I’ve waited a long time to be in Thom Yorke’s presence and I’m sure I’m not the only one. There was a close encounter at Bonnaroo one time, but I don’t think it counts. Of course the moment the lights dimmed, it took everything in my body to keep from shrieking like a teenager. Also teen-like were the constant glances to the old dude to my right, trying to gauge his reaction. Would he like it or hate it? Would he judge me by my love for the skinny, twitching and squirming Rock God on the stage in front of us? Turns out: Nah.
“I can’t dance any better,” he said later, when I sheepishly commented on Yorke’s moves.
Dad was certain he’d recognize a few songs, but I had my doubts. The first few songs didn’t register in his memory, but he jammed pretty hard. Before long, he turned to me and yelled, “They sound like Pink Floyd and Jethro Tull had a love child!” After nearly dying of embarrassment, I had to wonder if he was really that wrong. Of my many musical failings, I can say with confidence that I’m not that familiar with Jethro Tull and that’s completely fine by me. And, anyway, I’ve certainly done my fair share of odd “sounds like” comparisons. Don’t we all hear things a little differently? Isn’t that why music is so subjective and means so many different things to each of us?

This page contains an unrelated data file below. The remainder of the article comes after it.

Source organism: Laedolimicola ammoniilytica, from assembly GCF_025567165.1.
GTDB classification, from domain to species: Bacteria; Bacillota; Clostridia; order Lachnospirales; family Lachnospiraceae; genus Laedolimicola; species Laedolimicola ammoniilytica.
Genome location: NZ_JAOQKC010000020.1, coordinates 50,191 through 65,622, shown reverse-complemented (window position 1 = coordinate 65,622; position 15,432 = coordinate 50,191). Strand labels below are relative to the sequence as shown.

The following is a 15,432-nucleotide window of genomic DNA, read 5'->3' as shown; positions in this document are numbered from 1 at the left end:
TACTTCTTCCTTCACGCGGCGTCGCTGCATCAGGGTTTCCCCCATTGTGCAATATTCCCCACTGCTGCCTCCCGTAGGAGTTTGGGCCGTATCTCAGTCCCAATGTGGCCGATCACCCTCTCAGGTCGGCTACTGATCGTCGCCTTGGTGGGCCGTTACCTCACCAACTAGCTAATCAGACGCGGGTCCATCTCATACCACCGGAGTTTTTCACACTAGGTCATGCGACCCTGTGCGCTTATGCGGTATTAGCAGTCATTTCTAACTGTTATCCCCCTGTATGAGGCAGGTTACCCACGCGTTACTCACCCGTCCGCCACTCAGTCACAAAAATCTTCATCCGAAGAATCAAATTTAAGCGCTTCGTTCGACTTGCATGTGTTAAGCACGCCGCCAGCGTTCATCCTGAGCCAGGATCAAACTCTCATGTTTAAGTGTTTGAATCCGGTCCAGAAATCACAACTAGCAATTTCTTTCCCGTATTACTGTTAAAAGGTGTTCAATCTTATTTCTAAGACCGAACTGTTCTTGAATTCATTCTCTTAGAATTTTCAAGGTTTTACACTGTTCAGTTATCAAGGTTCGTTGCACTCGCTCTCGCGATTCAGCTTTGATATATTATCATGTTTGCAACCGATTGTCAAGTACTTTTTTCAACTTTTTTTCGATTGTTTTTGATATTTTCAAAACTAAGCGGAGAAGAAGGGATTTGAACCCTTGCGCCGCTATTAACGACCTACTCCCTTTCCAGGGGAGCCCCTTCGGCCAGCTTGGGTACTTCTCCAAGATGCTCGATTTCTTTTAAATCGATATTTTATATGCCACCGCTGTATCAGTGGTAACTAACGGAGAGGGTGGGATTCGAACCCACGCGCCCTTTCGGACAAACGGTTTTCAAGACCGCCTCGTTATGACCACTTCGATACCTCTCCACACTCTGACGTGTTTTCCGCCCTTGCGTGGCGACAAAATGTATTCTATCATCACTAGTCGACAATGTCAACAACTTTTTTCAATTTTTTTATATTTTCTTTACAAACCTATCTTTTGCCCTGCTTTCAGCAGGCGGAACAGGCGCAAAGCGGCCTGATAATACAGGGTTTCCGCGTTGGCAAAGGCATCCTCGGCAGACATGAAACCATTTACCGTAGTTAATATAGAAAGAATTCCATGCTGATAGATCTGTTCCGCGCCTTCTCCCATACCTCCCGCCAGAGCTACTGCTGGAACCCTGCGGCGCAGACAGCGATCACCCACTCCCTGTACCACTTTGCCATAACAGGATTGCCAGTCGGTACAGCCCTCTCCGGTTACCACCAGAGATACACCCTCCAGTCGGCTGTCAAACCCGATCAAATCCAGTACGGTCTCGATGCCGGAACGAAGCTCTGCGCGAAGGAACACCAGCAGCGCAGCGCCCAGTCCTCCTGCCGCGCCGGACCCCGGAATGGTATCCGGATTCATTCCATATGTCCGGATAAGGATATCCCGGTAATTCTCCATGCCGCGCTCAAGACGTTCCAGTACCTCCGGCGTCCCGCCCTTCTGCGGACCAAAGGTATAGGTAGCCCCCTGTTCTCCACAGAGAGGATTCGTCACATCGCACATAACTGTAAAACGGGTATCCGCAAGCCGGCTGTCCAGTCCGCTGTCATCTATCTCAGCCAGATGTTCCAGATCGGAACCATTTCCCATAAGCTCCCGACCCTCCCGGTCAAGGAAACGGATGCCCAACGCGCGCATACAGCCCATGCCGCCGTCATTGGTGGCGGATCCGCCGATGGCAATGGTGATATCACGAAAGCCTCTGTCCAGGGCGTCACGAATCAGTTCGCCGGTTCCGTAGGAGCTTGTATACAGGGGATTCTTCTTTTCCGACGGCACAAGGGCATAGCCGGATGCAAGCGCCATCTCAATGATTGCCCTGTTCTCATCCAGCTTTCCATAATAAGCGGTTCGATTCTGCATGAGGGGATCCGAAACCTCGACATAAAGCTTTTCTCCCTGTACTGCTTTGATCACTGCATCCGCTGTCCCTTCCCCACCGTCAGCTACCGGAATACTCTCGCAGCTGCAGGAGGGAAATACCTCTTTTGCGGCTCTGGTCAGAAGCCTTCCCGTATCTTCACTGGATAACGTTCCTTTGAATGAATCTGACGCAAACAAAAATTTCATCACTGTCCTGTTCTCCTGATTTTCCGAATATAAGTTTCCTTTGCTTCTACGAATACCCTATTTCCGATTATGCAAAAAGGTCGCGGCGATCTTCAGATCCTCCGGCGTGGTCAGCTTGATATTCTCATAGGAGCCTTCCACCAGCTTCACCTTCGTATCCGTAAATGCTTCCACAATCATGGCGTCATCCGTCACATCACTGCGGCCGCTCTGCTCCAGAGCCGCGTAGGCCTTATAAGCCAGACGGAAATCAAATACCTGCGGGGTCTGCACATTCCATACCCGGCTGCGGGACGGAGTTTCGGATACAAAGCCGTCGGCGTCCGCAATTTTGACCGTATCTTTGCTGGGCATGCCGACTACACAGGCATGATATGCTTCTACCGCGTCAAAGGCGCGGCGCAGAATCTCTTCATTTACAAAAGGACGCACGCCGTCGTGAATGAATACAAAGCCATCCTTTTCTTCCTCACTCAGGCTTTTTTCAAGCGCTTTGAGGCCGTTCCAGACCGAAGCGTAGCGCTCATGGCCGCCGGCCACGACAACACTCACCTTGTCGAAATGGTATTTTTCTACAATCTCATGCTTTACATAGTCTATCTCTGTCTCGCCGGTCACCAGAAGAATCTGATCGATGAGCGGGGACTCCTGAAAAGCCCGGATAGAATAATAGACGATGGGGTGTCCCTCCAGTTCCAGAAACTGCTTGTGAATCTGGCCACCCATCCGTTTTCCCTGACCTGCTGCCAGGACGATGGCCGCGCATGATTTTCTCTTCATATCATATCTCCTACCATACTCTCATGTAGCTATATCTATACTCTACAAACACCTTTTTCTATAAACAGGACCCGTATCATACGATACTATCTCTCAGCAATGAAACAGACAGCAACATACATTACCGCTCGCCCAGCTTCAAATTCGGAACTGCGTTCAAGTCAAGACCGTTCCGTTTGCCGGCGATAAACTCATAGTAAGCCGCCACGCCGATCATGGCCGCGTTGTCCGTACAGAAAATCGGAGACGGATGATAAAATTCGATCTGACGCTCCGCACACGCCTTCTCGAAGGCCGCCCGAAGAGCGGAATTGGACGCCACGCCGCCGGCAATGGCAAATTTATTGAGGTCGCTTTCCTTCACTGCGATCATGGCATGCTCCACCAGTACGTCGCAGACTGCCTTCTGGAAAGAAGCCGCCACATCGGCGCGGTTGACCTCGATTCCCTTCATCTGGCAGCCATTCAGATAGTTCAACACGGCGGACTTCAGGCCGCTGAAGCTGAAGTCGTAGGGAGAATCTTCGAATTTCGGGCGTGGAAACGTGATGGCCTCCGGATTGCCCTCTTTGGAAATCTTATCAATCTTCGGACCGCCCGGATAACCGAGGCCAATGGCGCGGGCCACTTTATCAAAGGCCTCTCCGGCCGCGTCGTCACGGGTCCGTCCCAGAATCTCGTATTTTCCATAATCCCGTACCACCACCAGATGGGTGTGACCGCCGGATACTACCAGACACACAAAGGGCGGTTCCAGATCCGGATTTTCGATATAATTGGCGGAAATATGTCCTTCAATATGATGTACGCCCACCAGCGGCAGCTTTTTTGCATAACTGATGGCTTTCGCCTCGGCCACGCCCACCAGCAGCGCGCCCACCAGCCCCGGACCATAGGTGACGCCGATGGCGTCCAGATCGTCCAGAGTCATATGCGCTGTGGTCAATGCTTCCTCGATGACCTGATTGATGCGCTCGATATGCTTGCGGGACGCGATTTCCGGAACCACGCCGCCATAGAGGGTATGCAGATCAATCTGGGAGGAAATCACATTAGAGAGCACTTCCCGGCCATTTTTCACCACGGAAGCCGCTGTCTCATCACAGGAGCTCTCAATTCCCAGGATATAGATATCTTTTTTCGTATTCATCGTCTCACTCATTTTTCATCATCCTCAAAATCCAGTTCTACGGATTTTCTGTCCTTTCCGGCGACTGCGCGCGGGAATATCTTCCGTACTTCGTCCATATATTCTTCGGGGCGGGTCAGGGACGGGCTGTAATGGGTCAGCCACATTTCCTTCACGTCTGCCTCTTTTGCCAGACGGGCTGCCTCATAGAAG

The night solidified into the perfect night when the violet lights kicked on and the whirling of “Everything In Its Right Place” began to take form. Familiarity registered on Dad’s face. He knew this one. As he should. Kid A — and “Everything” in particular — soundtracked several years of my life. Post-divorce, post-going-back-to-college and mid-working from (my parents’) home as a full-time writer, it became like white noise to me. Radiohead drowned out the television in the other room. It drowned out the commotion at Starbucks. It drowned out my brain screaming all my failures back to me. It droned until I fell asleep. It got my feet twitching across the floor each morning when I woke up to cover early breaking news. It makes sense that “Everything” was just as much part of those years of his life, that it was part of mine, too. And it was perfect, guys. Wasn’t it?
It was beautiful and personal and something, I’m quite certain, you could only get from a Radiohead concert. Something that, even for the new guy beside me, seemed altogether perfect and cathartic. OK — I’ll say it and everyone can chastise me. It was so fucking special.